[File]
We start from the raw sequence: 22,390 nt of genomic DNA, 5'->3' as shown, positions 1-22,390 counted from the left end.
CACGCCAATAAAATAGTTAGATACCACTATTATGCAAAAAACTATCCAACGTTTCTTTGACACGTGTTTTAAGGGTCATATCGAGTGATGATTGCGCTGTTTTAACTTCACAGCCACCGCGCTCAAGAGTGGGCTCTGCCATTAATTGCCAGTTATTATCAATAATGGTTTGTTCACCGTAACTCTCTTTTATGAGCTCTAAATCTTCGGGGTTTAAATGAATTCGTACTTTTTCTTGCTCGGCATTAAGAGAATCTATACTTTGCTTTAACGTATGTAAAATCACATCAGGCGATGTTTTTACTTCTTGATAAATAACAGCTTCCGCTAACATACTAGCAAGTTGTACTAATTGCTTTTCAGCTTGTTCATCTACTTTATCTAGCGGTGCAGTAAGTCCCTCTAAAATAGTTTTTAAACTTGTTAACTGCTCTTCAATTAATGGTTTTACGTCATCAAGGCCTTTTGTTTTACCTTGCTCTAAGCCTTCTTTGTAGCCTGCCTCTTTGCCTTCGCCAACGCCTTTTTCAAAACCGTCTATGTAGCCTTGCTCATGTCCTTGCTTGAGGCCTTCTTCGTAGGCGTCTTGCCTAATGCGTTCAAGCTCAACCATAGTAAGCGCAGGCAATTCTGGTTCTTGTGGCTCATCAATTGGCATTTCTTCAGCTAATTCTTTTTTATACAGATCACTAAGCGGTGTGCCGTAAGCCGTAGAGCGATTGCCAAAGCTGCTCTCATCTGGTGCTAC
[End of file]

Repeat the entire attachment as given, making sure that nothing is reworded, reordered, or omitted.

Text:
We start from the raw sequence: 22,390 nt of genomic DNA, 5'->3' as shown, positions 1-22,390 counted from the left end.
CACGCCAATAAAATAGTTAGATACCACTATTATGCAAAAAACTATCCAACGTTTCTTTGACACGTGTTTTAAGGGTCATATCGAGTGATGATTGCGCTGTTTTAACTTCACAGCCACCGCGCTCAAGAGTGGGCTCTGCCATTAATTGCCAGTTATTATCAATAATGGTTTGTTCACCGTAACTCTCTTTTATGAGCTCTAAATCTTCGGGGTTTAAATGAATTCGTACTTTTTCTTGCTCGGCATTAAGAGAATCTATACTTTGCTTTAACGTATGTAAAATCACATCAGGCGATGTTTTTACTTCTTGATAAATAACAGCTTCCGCTAACATACTAGCAAGTTGTACTAATTGCTTTTCAGCTTGTTCATCTACTTTATCTAGCGGTGCAGTAAGTCCCTCTAAAATAGTTTTTAAACTTGTTAACTGCTCTTCAATTAATGGTTTTACGTCATCAAGGCCTTTTGTTTTACCTTGCTCTAAGCCTTCTTTGTAGCCTGCCTCTTTGCCTTCGCCAACGCCTTTTTCAAAACCGTCTATGTAGCCTTGCTCATGTCCTTGCTTGAGGCCTTCTTCGTAGGCGTCTTGCCTAATGCGTTCAAGCTCAACCATAGTAAGCGCAGGCAATTCTGGTTCTTGTGGCTCATCAATTGGCATTTCTTCAGCTAATTCTTTTTTATACAGATCACTAAGCGGTGTGCCGTAAGCCGTAGAGCGATTGCCAAAGCTGCTCTCATCTGGTGCTAC